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 ORIGINAL ARTICLE
Year : 2007  |  Volume : 17  |  Issue : 1  |  Page : 7-9

Urine protein thiols in chronic renal failure patients


Department of Biochemistry, Kasturba Medical College, Manipal, India

Correspondence Address:
M Prakash
Department of Biochemistry, Kasturba Medical College, Manipal - 576 104
India
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Source of Support: None, Conflict of Interest: None


DOI: 10.4103/0971-4065.35013

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Proteinuria is the most common finding in chronic renal failure (CRF). The thiol groups on proteins contribute most to the antioxidant status of the body. Serum protein thiols were found to be decreased in CRF. The current study was designed to find out the levels of such protein-bound thiols in the urine of patients with CRF. The study was conducted on urine and serum samples of 20 healthy controls and 40 CRF cases. Serum and urine protein thiol levels were determined by spectrophotometric method using dithionitrobenzoic acid (DTNB). Serum albumin, urine protein, and urine creatinine levels were estimated in 24-h urine samples by an automated analyzer. There was significant decrease in serum albumin ( P <0.01) and serum protein thiols ( P <0.01) in CRF patients compared to healthy controls. In the urine samples, there was significant increase in protein ( P <0.01) and decrease in protein-bound thiols ( P <0.01) in CRF cases compared to healthy controls. Serum albumin correlated positively with serum protein thiols (r = 0.561, P <0.01), and urinary protein correlated negatively with urinary protein-bound thiols (r = -0.410, P <0.009). Protein-bound thiols, the major antioxidants in the body, are decreased in CRF cases. Due to increased consumption of protein-bound thiols in such an oxidative environment, there was significant decrease in protein-bound thiols in urine.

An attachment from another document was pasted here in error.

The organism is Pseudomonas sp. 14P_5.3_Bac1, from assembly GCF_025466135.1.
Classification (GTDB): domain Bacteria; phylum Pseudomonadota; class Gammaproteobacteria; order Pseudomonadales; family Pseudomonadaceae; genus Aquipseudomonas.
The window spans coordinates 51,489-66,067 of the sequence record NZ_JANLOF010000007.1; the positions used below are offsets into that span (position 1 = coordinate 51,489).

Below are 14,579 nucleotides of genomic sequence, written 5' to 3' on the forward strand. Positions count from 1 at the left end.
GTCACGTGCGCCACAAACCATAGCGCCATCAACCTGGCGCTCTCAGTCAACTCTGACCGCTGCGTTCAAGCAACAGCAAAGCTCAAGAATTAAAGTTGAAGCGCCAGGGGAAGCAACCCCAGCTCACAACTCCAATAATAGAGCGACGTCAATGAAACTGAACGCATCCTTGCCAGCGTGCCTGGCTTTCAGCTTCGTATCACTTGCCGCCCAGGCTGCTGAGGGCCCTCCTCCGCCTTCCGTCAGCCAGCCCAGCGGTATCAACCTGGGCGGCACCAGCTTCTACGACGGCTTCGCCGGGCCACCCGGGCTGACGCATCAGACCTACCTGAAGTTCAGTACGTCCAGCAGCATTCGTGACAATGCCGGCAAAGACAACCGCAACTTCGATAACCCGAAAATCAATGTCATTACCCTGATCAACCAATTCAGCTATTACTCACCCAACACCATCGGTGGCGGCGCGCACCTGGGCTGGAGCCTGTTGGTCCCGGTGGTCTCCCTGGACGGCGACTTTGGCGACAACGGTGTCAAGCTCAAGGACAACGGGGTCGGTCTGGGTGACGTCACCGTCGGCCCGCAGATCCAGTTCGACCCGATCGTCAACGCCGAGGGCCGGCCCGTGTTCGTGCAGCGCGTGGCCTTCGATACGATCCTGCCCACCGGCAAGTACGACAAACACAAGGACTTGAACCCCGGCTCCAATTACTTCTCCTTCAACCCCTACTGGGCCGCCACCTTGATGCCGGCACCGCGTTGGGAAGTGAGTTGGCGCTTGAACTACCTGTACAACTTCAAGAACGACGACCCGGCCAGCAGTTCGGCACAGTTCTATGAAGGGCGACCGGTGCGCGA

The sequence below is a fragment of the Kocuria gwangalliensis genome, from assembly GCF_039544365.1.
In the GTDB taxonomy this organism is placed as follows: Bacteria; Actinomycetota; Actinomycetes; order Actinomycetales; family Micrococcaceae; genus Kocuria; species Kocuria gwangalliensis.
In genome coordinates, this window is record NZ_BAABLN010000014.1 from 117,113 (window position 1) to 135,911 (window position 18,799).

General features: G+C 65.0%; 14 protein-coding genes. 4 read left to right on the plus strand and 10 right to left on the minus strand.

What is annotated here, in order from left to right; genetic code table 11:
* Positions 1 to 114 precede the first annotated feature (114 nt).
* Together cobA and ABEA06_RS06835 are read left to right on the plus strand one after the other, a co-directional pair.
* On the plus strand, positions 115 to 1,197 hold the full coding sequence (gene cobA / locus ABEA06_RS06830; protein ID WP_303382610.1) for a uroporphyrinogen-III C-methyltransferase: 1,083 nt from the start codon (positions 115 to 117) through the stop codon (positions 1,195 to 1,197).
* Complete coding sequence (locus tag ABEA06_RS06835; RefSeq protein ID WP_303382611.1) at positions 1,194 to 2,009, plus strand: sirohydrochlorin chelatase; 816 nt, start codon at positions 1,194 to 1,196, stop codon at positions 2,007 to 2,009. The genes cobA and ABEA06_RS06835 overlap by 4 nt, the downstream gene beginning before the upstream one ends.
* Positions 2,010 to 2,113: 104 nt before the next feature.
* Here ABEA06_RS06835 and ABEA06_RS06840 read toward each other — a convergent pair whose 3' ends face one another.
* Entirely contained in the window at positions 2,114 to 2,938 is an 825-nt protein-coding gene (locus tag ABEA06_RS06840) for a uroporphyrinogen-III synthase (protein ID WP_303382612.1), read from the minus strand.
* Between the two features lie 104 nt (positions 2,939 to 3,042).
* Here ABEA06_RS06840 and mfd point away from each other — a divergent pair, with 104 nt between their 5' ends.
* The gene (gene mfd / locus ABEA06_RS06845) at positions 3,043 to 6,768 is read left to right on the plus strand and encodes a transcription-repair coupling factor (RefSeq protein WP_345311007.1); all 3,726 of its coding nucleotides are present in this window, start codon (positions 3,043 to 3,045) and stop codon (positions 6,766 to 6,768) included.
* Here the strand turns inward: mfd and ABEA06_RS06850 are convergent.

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Indian Journal of Nephrology
Published by Wolters Kluwer - Medknow
Online since 20th Sept '07